Let’s talk about assumptions. I maintain there is no area where we assume at more risk than when we think the other person just obviously has to see things the way we do.
Which leads me to gender differences. Specifically, to underwear. Not to compare the frilly and expensive nothings that ladies wear with the boring but sturdy and cheap cotton whatevers that men favor. But to talk about a strange, and apparently universal, maternal hiccup.
Imagine you are a youngster, leaving the house on some pedestrian errand. Your mother, normally the most sensible and caring of women, suddenly calls out, “Are you wearing clean underwear?”
It is possible that this strange query would pass unnoticed if it were addressed to a girl child. I wouldn’t know. As a male child, I recall that the first time it happened it raised the you’re-invading-me feeling being fussed over by my grandmother aroused. But children are used to being invaded, so I let it pass as simply another one of those petty tyrannies. Putting as much frost into “Yes, mother,” as I could, I lied my way out the door.
Little did I know, at the time, that this was not one of those momentary whims. Instead, it turned out to be the inauguration of a permanent ritual. From that point on, my mother could be depended upon to probe the condition of my unmentionables whenever I headed out into public. I can even recall being sent back to my room when, in a misplaced moment of honesty, I once answered, “I think so.” Mother took her ritual seriously.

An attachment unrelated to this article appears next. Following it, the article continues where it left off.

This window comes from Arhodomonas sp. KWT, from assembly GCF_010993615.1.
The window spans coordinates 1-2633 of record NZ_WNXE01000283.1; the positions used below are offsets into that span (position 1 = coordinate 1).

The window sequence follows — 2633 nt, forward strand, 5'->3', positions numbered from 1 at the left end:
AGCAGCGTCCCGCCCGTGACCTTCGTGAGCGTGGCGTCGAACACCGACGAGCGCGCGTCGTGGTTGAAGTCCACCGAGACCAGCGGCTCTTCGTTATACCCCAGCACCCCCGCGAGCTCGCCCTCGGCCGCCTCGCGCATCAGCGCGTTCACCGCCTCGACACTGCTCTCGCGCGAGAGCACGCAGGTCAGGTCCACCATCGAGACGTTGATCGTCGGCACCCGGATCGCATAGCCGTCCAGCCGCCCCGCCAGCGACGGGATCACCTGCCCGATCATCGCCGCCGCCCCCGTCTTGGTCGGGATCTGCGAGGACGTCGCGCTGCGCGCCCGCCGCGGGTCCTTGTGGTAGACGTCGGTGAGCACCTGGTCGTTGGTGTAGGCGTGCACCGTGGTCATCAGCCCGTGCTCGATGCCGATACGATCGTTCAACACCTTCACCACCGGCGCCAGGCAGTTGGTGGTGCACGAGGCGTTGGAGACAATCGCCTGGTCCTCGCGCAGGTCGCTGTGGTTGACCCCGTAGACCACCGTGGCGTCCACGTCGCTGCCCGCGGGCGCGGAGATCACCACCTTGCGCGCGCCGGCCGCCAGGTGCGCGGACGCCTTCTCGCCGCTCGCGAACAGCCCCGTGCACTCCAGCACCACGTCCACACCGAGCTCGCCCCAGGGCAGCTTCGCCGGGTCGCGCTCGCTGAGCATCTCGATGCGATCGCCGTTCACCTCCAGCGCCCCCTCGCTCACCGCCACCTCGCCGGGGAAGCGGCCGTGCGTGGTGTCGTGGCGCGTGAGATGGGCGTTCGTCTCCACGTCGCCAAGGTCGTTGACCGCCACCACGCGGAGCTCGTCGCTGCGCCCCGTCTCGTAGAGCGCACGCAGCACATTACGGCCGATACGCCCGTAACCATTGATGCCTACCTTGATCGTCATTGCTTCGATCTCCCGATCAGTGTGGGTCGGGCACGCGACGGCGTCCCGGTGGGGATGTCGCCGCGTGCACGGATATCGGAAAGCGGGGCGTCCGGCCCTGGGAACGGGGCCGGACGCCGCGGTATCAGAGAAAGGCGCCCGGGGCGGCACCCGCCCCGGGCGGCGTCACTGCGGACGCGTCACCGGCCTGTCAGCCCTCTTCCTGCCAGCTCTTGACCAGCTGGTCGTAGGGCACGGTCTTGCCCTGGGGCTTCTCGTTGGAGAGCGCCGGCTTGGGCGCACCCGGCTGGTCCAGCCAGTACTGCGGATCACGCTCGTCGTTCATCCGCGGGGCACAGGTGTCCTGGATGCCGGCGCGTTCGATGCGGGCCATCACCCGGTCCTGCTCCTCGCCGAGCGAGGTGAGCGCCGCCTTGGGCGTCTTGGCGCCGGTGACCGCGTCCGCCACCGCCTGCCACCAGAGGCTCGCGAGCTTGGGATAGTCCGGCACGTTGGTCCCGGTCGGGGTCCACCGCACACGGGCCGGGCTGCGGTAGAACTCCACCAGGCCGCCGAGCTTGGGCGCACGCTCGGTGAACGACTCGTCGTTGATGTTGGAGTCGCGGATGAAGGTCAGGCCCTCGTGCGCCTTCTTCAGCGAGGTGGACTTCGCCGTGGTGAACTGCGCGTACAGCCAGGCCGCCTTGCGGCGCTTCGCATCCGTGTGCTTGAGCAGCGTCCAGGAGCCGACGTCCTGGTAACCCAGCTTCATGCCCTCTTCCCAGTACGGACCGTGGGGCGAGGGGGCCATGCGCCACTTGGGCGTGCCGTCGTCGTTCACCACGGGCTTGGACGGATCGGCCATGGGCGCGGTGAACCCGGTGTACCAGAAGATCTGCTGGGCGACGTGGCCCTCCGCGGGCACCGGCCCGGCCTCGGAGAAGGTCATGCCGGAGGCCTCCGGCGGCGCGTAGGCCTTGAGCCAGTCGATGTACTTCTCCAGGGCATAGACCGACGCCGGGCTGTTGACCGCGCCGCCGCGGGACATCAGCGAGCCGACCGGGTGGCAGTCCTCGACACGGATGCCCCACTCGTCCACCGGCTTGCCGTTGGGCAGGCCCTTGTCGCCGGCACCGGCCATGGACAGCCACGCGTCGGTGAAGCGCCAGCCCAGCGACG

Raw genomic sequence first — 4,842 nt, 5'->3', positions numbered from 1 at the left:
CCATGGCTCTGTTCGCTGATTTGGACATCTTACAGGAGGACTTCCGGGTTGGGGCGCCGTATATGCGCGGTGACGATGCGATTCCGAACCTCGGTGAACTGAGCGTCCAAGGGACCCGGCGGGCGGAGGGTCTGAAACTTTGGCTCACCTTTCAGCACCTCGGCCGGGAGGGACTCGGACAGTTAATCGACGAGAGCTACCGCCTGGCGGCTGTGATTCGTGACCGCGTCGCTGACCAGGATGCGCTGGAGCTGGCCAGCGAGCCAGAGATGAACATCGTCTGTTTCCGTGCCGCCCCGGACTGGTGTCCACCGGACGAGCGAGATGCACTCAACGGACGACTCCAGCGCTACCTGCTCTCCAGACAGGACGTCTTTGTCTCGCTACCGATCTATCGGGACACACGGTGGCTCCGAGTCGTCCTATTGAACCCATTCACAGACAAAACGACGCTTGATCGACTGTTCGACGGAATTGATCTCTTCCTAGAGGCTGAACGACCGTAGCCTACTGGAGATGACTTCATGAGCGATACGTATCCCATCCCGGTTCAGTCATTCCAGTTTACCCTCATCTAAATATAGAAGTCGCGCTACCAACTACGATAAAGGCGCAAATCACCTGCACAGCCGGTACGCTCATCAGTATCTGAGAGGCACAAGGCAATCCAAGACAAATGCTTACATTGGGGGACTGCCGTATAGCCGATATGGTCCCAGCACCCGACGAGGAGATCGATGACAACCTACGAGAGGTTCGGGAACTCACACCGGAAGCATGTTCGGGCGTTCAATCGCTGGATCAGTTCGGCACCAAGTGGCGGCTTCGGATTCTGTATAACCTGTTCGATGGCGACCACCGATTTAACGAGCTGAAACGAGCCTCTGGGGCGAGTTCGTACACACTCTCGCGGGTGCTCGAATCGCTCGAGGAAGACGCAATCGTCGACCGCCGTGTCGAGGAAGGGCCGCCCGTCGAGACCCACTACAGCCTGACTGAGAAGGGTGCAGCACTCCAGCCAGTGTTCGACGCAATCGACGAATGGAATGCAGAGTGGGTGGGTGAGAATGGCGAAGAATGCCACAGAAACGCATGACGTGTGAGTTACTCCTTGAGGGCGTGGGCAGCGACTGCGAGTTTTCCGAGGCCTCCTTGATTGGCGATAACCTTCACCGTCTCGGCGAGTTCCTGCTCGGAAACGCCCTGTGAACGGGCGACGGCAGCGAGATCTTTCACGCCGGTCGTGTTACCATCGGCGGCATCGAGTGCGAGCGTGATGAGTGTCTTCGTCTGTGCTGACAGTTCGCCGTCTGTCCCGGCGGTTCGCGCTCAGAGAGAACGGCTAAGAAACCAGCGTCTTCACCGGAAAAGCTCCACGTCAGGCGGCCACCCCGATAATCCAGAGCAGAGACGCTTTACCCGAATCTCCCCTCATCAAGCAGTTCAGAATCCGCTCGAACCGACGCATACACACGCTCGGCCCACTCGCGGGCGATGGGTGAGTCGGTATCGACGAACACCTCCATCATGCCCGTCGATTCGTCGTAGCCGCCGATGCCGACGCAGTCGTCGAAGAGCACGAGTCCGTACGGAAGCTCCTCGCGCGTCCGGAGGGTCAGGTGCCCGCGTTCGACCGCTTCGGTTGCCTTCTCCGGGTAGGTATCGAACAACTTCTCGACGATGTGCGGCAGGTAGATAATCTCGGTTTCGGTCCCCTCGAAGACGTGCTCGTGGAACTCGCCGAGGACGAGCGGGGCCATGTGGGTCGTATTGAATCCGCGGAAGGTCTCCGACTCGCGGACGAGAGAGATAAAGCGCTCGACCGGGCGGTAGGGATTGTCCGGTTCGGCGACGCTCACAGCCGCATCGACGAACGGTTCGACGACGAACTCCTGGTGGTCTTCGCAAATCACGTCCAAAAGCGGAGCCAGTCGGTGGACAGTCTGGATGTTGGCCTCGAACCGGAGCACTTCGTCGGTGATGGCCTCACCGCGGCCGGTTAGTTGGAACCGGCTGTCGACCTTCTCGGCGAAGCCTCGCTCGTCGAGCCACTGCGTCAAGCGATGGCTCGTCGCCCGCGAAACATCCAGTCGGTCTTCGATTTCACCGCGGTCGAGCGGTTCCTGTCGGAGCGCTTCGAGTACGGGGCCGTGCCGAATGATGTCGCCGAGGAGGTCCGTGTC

Later, at some point of adolescent rebellion, I demanded to know exactly why she was forever asking that question. It implied a certain insult about my personal hygiene. (And, being a teenage boy, any such concern would surely have been misplaced…right?) My mother replied, with an air of unanswerable logic, “But what if you were in an accident?”
I suggested that if I were in an accident, the imperfect whiteness of my underwear might be a trifle secondary, what with the blood and all. With that same air of unanswerability: “But what about all those nurses and attendants? Do you think I want them to see you in dirty underwear?”
I implied, in a slightly shrill voice (I was a teenager, remember), that perhaps she should be worrying more about my broken and bleeding body lying in her imaginary ER than about some intimate revelation to anonymous medical staff.
Needless to say, she wasn’t buying it. Midwestern respectability clearly trumped any question of maternal concern. I simply had to resign myself to being challenged whenever I left the house. “Yes, mom,” became automatic, whatever the true state of the linens. After all, I thought my mother was a bit bats, anyway. This was just one more illustration, and a relatively painless one at that.
Until, that is, she pulled her little inquisition when I was leaving the house with some of my friends. Right there, right in front of my peers, she demanded to know if I was wearing clean underwear.
Well! Talk about humiliation!
Outside, and thoroughly red-faced, I tried with that lack of grace that comes with puberty to come up with some excuse to explain that, a) my mother was a little strange and, b) I wasn’t really in the habit of running around in dirty underwear.
My friends, with equal grace, confessed that it was really all right as their mothers, too, were worried that they might somehow be simultaneously in an accident and revealed to have on dirty underwear.